Surprisingly, the U.S. lacks standards that regulate aircraft exhaust emissions at some given cruising heights, a situation that raises concerns over the damages caused by air transportation facilities on the environment. The lack of scientific information regarding the appropriate altitudes for cruising aircraft without harming the environment from greenhouse emissions is a contributing factor to the absence of aviation standards that seek to manage the issue.

In this light, aviation communities in the U.S. need to carry out extensive research on the development of aircraft that emit fewer greenhouse gases in the environment (Chang et al., 2014). Scientific studies may also identify the altitudes that withstand aircraft emissions. For instance, developing airplanes that travel in the upper troposphere or the lower stratosphere would go a long way in fostering the reduction of the negative effects of aircraft emissions in the atmosphere.

The need for energy efficiency is also crucial in the U.S. aviation sector. Notably, the combustion of fossil fuels used to power aircraft has the potential of triggering significant environmental outcomes (Higham et al., 2016). In this light, energy efficiency is a contemporary issue in the aviation sector, owing to the increased advocacy of the efficient use of energy to boost sustainable development. Besides reducing the detrimental effects of energy inefficiency on the environment, using fossil fuels efficiently in the airline industry is crucial towards cutting operational costs.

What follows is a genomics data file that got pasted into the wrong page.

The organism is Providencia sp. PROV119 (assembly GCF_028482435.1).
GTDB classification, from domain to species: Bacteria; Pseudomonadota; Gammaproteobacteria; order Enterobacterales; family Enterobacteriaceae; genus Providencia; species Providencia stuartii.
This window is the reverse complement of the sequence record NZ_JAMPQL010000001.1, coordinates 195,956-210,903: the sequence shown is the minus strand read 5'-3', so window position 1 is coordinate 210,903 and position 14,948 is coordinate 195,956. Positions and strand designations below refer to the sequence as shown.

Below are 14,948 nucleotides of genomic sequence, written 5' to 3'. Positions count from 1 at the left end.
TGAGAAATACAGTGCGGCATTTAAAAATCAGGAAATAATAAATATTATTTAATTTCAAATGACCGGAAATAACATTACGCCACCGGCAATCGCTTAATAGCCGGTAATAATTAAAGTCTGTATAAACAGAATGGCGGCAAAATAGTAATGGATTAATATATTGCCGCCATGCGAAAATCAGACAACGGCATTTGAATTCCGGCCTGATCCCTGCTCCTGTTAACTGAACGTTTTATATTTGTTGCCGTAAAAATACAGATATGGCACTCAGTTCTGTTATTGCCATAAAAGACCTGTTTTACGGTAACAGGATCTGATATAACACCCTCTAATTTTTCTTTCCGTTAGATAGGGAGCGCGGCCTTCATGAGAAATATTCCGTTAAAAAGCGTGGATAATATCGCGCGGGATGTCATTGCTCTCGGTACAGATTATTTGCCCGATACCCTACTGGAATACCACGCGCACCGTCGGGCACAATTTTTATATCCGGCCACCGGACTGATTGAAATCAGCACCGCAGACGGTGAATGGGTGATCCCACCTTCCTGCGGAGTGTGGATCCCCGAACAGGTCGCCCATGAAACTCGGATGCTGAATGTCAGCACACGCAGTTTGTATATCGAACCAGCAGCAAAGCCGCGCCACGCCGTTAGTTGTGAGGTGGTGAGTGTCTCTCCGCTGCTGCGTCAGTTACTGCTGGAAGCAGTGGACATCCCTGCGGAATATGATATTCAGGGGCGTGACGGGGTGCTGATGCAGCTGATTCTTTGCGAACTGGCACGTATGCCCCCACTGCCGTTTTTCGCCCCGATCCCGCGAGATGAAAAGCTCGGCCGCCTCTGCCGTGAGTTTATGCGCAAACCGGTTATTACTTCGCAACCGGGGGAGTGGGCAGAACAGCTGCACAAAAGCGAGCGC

Amid the high labor costs incurred by players in the aviation sector, energy use also accounts for a considerable part of the operational costs incurred by carriers. In this respect, there is a need to abandon old aircraft models such as the DC-9 and Boeing 727 to newer fuel-efficient models, for instance, Boeing 737 (Chang et al., 2014). Through the adoption of such models, airline companies in the U.S. will have made considerable strides towards fostering the efficiency of energy consumption. As a result, since 1970, fuel consumption per passenger has seen a 50% reduction, thereby underlining the need for embracing fuel-efficient aircraft models to foster profitability.

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The Fluctuation of Fuel Prices

The fluctuation of fuel prices in the U.S. affects the operational costs of various players in the country’s aviation sector. In the recent past, customers have raised concerns over the increasing costs of travel using air transportation provided by different airliners in the U.S. The additional charges emanate from the increase in fuel prices globally (Treanor, Rogers, Carter, & Simkins, 2014). For this reason, fuel costs account for a considerable proportion of the operational costs incurred by aviation players in the U.S. Furthermore, crude oil prices affect the aircraft stock, thereby influencing the decisions of investors in the sector.

On the other hand, the reduction of fuel prices in the recent years has created a level of uncertainty in the aviation sector. In 2015, airline companies around the globe saved at least $70 billion compared to the case in the previous year (Kristjanpoller & Concha, 2016). The savings allowed companies in the sector to realize significant profits since 2014. In a bid to motivate the workforce, airline companies have entered into agreements that seek to hike the pay offered to employees.